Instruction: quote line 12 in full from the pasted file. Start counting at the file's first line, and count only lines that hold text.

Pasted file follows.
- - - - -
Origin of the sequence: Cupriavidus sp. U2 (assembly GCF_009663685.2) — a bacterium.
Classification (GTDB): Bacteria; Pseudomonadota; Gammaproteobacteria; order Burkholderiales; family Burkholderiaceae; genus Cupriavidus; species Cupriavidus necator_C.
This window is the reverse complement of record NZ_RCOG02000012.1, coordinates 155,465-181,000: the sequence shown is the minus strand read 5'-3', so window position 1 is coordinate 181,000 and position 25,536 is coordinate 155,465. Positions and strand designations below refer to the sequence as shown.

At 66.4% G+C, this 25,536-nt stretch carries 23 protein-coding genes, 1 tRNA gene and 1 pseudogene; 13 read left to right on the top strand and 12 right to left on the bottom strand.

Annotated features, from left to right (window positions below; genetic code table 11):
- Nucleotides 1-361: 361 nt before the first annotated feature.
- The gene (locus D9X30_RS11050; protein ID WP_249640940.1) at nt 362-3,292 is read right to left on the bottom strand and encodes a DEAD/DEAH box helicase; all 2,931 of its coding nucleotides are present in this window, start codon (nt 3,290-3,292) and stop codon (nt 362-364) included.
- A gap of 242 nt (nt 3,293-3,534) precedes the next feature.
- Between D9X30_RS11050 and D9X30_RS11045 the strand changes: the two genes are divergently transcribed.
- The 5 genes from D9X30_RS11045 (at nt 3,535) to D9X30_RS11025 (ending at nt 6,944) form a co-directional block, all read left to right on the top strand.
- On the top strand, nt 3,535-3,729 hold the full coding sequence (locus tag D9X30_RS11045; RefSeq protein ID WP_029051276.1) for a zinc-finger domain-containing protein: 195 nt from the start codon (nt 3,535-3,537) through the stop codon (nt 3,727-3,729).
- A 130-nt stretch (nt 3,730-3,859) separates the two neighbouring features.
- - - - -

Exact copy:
- A 130-nt stretch (nt 3,730-3,859) separates the two neighbouring features.